H&H speaks to experts from World Horse Welfare, the Thoroughbred Breeders’ Association and British Breeding to find out what is being done to prevent overbreeding from causing an equine welfare disaster in the face of an uncertain economic future...
The equestrian world has a “collective responsibility” now as much as ever to protect equine welfare through responsible breeding in the light of likely knock-on effects from the coronavirus pandemic.
Breeding and welfare organisations are urging people to think carefully, ensuring the balance of supply and demand is met while protecting equine welfare in the face of an uncertain economic future.
“Supply and demand is at the heart of the equestrian world like any other,” World Horse Welfare chief executive Roly Owers told H&H.
“There will always be a demand for good-quality horses bred for everything from pleasure riding to competition and racing at the highest level. But even before this pandemic struck there was an imbalance, with a huge oversupply of youngstock.
“The stark reality is that, in the wake of the pandemic and all the turbulence this brings, across the equine sector we are teetering on the edge of a welfare precipice that we have to do everything in our power to avoid falling into.”
Mr Owers also warned of the impact of unabated breeding.
“That does not mean not breeding at all – but it is about being as sure as you can be that there will be a secure future for every single foal that is bred – and in such an uncertain world with an uncertain future that is a hugely challenging assessment to make,” he said.
“The inequity between supply and demand can only get more extreme over the coming months and collectively we have a responsibility to manage the fallout and do all we can to ensure horses don’t suffer as a result.”
Thoroughbred Breeders’ Association chief executive Claire Sheppard told H&H the organisation believes horse welfare “should be the primary consideration at all stages of the breeding life cycle”.
“We highlight this through all the work that we do,” she said.
This includes education through seminars and courses, best practice guidance, policies and codes of practice to support them in understanding and adhering to their long-term responsibilities in relation to the horses in their care or ownership, as well as guides on the TBA website.
“The pandemic is going to present challenges in all walks of life, and thoroughbred breeding is no exception,” she said.
“We know from previous economic downturns that the demand for racehorses from owners will decline, and breeders will reduce foal crop sizes accordingly. Currently around half of horses racing in Great Britain are bred in this country, and the current foal crop size is already considerably below what it was in the first decade of this millennium, so we are working from a much smaller base.”
Ms Sheppard added the TBA works with European and international breeding federations to ensure that the trends in racing and the sales are understood and the health and welfare of the thoroughbred is “at the top of these agendas”.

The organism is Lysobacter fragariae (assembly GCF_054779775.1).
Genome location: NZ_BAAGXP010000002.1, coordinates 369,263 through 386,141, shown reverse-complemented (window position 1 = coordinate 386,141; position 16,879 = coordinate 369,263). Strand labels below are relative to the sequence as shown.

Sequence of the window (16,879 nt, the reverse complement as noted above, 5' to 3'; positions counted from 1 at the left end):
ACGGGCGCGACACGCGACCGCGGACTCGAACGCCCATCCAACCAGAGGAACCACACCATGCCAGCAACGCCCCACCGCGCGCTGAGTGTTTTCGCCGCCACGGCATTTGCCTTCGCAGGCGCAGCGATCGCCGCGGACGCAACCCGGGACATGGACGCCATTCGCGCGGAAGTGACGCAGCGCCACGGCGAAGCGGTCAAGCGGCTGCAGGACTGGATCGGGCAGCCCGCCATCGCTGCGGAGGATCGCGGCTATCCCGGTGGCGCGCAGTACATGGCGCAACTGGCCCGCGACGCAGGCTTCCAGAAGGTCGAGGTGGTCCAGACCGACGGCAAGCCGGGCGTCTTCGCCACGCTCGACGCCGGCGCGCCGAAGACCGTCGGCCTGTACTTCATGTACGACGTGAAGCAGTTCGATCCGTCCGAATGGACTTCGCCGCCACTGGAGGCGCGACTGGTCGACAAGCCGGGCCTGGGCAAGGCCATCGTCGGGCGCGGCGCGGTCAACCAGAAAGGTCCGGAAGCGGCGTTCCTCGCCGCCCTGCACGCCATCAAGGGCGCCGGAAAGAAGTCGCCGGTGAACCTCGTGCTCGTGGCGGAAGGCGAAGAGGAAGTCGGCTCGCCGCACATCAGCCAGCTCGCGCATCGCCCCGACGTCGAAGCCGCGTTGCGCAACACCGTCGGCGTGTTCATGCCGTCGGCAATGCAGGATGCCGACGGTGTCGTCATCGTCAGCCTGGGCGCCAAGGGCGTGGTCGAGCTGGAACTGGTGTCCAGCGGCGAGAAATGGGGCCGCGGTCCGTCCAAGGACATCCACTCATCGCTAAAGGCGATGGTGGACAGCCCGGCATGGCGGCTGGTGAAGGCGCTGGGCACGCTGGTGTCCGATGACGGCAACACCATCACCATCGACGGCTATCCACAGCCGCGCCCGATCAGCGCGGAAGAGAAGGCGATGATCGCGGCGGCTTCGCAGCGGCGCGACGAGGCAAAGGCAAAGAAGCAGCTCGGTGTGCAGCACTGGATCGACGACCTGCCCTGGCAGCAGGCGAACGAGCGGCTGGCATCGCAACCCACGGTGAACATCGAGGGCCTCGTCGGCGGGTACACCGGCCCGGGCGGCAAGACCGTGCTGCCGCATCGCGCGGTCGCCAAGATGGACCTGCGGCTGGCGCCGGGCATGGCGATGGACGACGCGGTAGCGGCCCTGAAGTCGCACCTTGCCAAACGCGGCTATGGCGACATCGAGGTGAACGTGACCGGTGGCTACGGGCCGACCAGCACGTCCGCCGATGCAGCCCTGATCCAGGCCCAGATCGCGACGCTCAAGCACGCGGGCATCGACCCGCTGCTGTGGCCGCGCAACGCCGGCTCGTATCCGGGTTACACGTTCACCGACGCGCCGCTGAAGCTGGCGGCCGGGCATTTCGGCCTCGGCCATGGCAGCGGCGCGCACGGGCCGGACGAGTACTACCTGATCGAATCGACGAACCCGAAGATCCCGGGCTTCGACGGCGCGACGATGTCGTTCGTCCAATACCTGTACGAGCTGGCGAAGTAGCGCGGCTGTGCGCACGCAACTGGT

It is also working with Weatherbys and Retraining of Racehorses on life-long traceability.
“Everything we do in the breeding world will support the vital work of the Horse Welfare Board, the industry-wide strategic plan for the welfare of horses bred for racing [news, 27 February] and the industry to put in place evidence-based responses to manage the challenges in our sector that may arise from the pandemic,” she said.
Eva-Maria Broomer, of British Breeding, told H&H support for breeding for long-term soundness and functionality for the sport “lies at the very heart of what the Futurity does”.
Dr Broomer added British Breeding kept the basic structures of the evaluation when it took over the Futurity grading system in 2018, but invested in developing the format to help support best breeding practices and capture data for future analysis.
“The purpose of this is twofold: first of all, we want to provide detailed and meaningful feedback to breeders to support their future breeding decisions,” she said.
“Secondly, we want to collect data that enables us to capture as comprehensively and objectively as possible the characteristics passed on by certain stallions, and eventually also dam lines, for future analysis. This, again, will eventually support better breeding decisions.
“For example, breeders interested in a particular stallions can search our database for his offspring. They will not only find photos and videos of the offspring, but also detailed linear scores that document exactly what he has produced. Our system is unique, in that it offers the same evaluation across all studbooks, and therefore does not focus on type, but exclusively on functionality for the sport.”
With uncertainty around how long travel and social distancing restrictions may continue, British Breeding has moved Futurity online this year, involving videos, Zoom conferences and email feedback, meaning its work can continue.
You may also be interested in…
Some owners decide to breed from mares because they are lame or have had to retire through injury, but is
It's not just the choice of stallion that you have got to get right when planning on breeding or purchasing
Breeding your next mount might sound like a cheap option, but the costs of rearing a foal to maturity are
Should you breed from your mare this year? It's the question every breeder should be asking
Selecting a stallion for your mare can be one of the most exciting parts of the breeding process, so here